Testability is crucial

Before I decide to add a function I always ask myself, "how can I test this?" Although a plain question, it forces me to re-evaluate the change I wish to make. It also helps me express my code in a more thought out manner.

Testability is having resilient code. This resilience is proved as a programmer attempts to use one class with multiple use cases. In the past, I attempted to write tests for a project I already wrote code for. During these attempts I noticed these classes relied heavily on other aspects of the project. This can be other class references or variables. This made the resulting tests longer and much more complex than it should be. To make this code testable, these references needed to become variables.

Let's get technical

I’ll use some code from Github to demonstrate how I wrote code that was not testable. Within my first week of learning Go I decided to write a web framework. I tried to use only two files to write an entire code base for a framework. This was, undoubtedly, a terrible idea. You can find the contraption at https://github.com/cheikhshift/gos. Here is a piece of sample code to present the problem visually :

                package imaginary_web_framework
func handleEveryThing(){
key := GetEnv($var)

For this project I wrote, there was a function that tried to handle everything with one call and did not return any variables. Theoretically, it is testable to an extent but the resulting test would be complex and require a pamphlet of documentation to understand. This is similar to people saying Go does not have generics, it can, but it would require some hacking. The aim of this piece is to steer you away from hacking and towards writing methodologically. A few things will need to be changed to make the code above testable. The first being that the environment variables can be function parameters. Secondly, the function needs to be broken down, with one handling the logic and the other responsible for writing the file data. The third, have the function return the data that should be written. The code would look something like :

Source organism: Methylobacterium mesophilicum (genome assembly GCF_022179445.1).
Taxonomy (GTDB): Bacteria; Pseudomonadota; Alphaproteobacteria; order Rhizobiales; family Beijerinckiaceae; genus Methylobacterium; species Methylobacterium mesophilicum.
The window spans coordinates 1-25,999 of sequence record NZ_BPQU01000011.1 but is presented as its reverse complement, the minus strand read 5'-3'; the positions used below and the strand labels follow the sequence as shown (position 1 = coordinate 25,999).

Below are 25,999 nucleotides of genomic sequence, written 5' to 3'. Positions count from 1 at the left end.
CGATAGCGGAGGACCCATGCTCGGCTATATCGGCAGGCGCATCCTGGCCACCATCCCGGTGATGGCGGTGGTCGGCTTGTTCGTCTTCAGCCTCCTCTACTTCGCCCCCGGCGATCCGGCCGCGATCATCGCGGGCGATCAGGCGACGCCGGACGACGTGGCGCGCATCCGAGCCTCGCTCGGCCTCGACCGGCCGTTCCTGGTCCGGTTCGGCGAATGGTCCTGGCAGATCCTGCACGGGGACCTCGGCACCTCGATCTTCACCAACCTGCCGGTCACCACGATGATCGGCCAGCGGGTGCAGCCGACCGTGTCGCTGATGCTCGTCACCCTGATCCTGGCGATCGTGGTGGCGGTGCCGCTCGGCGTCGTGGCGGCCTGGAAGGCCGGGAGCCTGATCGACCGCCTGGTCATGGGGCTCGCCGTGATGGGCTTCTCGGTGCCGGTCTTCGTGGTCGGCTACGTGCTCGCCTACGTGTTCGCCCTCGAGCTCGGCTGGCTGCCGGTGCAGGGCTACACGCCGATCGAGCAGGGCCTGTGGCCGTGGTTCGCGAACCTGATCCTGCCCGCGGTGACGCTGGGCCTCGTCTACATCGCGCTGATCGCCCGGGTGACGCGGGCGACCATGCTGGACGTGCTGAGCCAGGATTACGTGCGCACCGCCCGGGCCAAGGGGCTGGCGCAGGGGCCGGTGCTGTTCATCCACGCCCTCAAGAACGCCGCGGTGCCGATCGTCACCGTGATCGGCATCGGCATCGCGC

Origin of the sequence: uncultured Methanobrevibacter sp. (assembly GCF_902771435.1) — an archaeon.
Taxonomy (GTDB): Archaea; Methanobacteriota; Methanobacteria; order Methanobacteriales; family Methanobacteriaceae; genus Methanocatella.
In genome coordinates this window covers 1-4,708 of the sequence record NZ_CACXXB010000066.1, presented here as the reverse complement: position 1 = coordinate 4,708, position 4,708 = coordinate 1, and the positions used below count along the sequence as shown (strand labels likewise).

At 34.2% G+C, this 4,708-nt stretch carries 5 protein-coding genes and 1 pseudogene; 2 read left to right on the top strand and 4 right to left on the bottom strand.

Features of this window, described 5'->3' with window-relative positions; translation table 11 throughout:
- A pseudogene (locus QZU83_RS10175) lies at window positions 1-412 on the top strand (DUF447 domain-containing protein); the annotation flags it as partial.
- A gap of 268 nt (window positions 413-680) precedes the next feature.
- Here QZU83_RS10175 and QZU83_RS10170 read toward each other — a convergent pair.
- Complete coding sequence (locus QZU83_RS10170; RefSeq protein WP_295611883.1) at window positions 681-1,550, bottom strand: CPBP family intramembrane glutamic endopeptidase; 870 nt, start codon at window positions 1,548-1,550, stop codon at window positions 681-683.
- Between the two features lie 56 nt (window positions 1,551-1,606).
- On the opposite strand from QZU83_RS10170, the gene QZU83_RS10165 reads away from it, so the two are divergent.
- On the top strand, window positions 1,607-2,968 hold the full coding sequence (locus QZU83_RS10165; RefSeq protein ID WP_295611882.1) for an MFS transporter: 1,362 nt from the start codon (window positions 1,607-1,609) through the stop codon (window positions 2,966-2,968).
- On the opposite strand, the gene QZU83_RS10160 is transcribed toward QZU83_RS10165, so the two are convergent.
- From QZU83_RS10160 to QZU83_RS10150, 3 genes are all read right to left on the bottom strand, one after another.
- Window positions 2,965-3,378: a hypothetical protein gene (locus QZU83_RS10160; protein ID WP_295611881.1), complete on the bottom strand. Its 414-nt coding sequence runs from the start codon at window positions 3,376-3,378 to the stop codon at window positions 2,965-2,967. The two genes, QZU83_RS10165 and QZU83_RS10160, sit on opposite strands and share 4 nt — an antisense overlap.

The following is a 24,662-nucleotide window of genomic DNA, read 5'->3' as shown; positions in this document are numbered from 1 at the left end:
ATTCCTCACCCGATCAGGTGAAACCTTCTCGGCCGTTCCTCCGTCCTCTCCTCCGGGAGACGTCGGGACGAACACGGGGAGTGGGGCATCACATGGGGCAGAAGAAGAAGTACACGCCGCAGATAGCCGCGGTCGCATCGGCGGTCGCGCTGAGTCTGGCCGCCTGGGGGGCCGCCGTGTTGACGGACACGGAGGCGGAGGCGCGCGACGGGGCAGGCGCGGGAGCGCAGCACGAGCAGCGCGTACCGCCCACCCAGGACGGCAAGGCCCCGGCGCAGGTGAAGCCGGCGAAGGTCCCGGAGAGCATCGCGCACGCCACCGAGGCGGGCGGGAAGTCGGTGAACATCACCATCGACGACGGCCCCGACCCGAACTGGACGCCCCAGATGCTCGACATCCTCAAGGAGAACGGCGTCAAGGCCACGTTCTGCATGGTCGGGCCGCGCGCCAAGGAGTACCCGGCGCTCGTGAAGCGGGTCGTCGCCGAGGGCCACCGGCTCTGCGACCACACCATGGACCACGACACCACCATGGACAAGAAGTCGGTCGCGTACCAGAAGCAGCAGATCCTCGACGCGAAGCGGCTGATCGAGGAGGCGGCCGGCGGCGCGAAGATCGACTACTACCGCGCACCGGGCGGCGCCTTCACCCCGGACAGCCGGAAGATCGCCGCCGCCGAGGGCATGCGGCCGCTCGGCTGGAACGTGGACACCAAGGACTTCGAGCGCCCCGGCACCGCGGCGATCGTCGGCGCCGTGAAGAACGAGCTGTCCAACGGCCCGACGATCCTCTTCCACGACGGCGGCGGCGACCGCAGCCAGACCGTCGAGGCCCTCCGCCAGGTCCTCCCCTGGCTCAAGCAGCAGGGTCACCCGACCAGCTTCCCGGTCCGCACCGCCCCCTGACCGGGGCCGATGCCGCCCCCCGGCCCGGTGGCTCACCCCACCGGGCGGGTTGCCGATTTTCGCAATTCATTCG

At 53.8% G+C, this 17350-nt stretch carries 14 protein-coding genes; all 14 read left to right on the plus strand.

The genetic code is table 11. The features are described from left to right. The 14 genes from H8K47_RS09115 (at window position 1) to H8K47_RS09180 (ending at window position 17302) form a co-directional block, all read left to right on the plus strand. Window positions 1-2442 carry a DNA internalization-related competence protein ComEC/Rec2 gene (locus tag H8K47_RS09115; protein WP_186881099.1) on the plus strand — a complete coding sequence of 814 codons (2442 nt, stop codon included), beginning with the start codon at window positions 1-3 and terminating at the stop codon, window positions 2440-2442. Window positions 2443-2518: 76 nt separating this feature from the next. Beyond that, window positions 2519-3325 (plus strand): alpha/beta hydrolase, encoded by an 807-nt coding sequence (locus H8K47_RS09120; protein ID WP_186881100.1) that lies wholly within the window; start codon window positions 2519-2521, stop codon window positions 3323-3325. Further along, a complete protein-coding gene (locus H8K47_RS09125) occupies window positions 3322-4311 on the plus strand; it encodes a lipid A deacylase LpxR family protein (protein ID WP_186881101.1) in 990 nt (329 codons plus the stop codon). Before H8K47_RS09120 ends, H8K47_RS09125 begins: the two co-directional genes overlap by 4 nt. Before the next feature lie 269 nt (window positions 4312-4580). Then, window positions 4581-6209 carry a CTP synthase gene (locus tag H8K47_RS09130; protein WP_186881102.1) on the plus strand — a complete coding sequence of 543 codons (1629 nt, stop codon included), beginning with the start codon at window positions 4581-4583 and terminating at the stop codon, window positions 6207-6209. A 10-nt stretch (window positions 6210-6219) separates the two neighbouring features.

package imaginary_web_framework
func handleSomething(key string) data {
return data
func writeFile(data interface) bool {

This new code is easier to test. The new functions have a parameter and returns a data type. The data type returned from each new function can be compared with the desired output. The parameter can be used to try different inputs, but importantly perform fuzzing.

Testing in the Wild

In my earlier days I’d test my code by running the program. Running this once or twice is not a big deal but picture doing it after each change. Tests remove that requirement. Your test logic does the testing. I’ve read Go documentation stating that you should write a test before implementing your function code. This is done to ensure that the function you thought of is written in the form of test code. From that point you can tinker with the function until it passes the test. Besides that, numerous CI/CD platforms support testing and will run before building or deploying code.

Testability is an important aspect of your code. Tests are a great indicator of a codebase's quality. I also believe that any code is testable, even the example given above. However, this would require being extremely ingenious and clever. Clever seemed good when I was younger, now, it frightens me.

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Why not? https://t.co/XAvOLLJNhZ



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